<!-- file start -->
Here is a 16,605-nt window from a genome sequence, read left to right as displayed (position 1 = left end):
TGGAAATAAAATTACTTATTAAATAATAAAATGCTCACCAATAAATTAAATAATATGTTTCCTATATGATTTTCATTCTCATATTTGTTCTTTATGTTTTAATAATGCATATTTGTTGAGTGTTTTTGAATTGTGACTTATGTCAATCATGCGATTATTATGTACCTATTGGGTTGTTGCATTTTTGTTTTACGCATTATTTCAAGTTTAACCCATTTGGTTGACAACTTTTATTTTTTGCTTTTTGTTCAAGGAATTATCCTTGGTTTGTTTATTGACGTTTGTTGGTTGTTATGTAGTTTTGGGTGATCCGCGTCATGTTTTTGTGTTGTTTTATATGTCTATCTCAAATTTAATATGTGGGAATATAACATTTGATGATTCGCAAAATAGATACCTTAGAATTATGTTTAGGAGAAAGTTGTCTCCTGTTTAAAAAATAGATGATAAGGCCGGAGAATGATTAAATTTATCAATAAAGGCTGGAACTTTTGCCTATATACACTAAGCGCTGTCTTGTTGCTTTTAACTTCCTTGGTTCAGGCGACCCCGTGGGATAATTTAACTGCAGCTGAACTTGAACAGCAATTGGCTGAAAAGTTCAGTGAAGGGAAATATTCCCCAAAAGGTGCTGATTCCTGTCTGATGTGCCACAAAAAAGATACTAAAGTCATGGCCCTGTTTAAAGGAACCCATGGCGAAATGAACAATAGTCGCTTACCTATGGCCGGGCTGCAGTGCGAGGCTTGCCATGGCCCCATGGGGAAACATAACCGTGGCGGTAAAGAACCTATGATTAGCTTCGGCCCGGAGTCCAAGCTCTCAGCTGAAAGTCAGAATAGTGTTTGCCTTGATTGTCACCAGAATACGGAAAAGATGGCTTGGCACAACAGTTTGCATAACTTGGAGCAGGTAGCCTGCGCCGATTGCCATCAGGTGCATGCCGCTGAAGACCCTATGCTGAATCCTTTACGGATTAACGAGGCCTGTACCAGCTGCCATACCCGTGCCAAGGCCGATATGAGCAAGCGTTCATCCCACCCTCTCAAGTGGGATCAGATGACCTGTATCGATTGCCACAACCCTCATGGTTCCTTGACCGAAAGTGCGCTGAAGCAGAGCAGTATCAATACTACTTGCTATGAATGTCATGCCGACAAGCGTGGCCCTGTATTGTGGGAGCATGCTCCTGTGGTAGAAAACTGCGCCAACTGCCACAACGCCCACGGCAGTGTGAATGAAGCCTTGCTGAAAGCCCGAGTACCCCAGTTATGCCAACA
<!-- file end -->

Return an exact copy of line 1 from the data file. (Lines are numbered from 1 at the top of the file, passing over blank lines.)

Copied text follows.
Here is a 16,605-nt window from a genome sequence, read left to right as displayed (position 1 = left end):